South Australia Renewable Energy

South Australia Renewable Energy targets are being smashed for 206/17. The SA government’s official target for renewable energy is 50% of demand and they were hoping to reach this by 2025. Recent figures released show that large scale wind power and rooftop solar PV in South Australia has already reached that target easily – measuring at 57% this financial year.

South Australia Renewable Energy –

South Australia Renewable Energy 2017
South Australia Renewable Energy 2017

The Australian Energy Regulator released a report last week that shows wind+solar has reached 57% in the 2016/2017 financial year.

According to the AER, “In the nine months to 31 March 2017, the contribution of wind generation was even greater, supplying 50 per cent of South Australia’s electricity,” – this is as a result of Snowtown Wind Farm (currently 368.7MW) and Hornsdale Wind Farm (currently 315MW) reaching key stages in construction and affecting the output considerably.

Although wind power is currently generating huge numbers of energy for South Australia, The Australian Energy Market Operator (AEMO) expect that the amount of PV solar rooftop will double by 2025 (this will result in over 1500MW). The most important thing at this point is figuring out an intelligent way to organise battery storage of solar energy as this technology continues to evolve. South Australia has had a torrid 12 months with regards to energy blackouts and it’s imperative that we find a way to manage situations where the wind doesn’t blow and the sun doesn’t shine. The Bungala Solar Project (220MW, to scale to 300MW) is slated to start supplying power by summer 2018 and reach full capacity (220MW) in August 2018.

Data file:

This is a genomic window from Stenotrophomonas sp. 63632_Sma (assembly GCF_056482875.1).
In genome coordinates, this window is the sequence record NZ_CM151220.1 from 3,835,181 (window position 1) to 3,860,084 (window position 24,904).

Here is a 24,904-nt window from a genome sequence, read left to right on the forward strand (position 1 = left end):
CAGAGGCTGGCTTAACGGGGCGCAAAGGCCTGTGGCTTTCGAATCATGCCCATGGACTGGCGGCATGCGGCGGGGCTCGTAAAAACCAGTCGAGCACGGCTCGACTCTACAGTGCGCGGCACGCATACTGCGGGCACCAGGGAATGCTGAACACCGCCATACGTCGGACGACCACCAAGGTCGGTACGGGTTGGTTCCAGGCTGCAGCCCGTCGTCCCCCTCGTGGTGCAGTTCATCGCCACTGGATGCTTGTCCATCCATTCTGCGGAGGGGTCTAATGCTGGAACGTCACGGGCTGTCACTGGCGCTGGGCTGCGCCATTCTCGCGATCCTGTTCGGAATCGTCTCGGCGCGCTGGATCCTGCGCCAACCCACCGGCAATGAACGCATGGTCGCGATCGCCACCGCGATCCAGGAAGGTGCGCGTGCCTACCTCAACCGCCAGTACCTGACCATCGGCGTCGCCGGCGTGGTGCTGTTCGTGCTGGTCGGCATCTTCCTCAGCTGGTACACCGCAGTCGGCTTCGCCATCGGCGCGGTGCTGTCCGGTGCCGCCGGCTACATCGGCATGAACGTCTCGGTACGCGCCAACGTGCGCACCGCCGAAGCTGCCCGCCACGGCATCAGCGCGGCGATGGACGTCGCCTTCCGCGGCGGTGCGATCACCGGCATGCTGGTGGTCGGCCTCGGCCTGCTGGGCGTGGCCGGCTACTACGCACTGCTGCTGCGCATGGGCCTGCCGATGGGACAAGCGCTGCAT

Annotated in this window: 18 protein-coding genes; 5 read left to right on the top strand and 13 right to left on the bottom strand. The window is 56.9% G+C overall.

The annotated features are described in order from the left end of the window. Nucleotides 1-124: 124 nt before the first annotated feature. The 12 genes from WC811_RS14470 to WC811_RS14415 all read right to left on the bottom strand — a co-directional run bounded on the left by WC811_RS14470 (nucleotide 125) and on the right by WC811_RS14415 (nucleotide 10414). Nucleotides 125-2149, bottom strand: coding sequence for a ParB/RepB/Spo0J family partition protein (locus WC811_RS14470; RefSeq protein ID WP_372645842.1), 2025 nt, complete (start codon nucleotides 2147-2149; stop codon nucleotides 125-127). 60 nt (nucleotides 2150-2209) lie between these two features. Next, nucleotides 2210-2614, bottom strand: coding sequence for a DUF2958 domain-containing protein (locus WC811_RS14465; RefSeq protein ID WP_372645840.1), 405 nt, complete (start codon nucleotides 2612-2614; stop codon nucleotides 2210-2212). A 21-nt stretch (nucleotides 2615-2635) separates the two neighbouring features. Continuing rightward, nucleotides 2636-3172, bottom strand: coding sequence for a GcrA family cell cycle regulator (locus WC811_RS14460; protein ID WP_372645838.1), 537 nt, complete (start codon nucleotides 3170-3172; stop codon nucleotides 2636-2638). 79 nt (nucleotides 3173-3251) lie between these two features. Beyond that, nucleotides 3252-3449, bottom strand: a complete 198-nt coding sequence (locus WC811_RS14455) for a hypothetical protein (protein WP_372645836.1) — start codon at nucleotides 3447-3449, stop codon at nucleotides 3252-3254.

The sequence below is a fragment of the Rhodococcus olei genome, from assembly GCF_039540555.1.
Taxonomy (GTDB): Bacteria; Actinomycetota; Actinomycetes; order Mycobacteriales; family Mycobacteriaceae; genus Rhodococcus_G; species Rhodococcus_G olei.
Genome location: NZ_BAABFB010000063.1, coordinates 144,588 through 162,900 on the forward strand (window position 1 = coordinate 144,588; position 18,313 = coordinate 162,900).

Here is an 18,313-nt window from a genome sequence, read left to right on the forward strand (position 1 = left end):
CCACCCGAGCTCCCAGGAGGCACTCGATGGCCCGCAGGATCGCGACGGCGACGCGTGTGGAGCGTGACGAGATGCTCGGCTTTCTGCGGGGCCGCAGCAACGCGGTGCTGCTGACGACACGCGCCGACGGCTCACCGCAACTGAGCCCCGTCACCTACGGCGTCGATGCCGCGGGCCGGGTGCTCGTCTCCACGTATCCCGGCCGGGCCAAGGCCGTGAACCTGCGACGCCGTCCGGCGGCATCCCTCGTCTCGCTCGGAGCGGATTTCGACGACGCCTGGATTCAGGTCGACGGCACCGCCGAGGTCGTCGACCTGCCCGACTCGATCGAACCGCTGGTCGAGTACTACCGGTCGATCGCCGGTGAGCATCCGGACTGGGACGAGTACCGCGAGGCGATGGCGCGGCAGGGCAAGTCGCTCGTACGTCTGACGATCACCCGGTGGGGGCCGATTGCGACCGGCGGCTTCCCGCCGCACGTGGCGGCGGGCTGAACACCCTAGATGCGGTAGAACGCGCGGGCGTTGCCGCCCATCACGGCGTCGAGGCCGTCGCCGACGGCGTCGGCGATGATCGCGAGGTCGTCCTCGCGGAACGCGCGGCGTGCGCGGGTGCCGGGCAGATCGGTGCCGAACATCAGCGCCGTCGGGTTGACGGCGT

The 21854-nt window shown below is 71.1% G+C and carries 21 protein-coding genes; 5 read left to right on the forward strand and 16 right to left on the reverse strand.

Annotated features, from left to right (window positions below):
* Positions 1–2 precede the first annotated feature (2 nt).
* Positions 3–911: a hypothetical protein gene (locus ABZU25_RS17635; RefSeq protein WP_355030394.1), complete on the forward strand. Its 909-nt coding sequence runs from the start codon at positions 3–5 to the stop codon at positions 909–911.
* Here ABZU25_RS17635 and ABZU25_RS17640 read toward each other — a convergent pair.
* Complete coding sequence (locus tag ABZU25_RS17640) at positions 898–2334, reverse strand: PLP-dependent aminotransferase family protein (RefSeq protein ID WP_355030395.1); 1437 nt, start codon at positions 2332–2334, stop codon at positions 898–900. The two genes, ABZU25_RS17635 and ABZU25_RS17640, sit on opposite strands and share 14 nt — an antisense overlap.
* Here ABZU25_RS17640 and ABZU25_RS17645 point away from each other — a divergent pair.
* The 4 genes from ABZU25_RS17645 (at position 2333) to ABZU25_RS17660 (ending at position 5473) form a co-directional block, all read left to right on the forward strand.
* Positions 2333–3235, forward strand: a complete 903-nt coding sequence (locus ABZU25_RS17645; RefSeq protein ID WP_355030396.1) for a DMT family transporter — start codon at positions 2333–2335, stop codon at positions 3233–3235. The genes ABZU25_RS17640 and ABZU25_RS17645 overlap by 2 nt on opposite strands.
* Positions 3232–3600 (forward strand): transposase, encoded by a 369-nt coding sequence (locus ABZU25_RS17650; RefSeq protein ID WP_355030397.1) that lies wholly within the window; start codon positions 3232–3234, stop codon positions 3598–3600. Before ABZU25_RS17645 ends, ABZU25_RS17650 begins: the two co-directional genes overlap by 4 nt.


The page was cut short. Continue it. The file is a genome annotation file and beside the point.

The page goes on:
Last week we also released information on the Clean Energy Australia Report for 2016 which showed that SA generated 5,508Gwh in renewables, with a penetration of 48%. RenewEconomy have estimated that Bungala and the Lincoln Gap wind farm (212MW) will take the state to 65% renewable – by far the biggest of all the states in Australia. Although South Australia has battled with power issues over the last year it is exciting to see how motivated they are to ensure they generate as much renewable energy as possible. As the state upgrades its ability to manage rapidly evolving technology whilst mitigating the swings in available wind/solar we are sure they’ll continue to lead Australia in the industry and are excited to see what this means for the future of renewable energy in South Australia.

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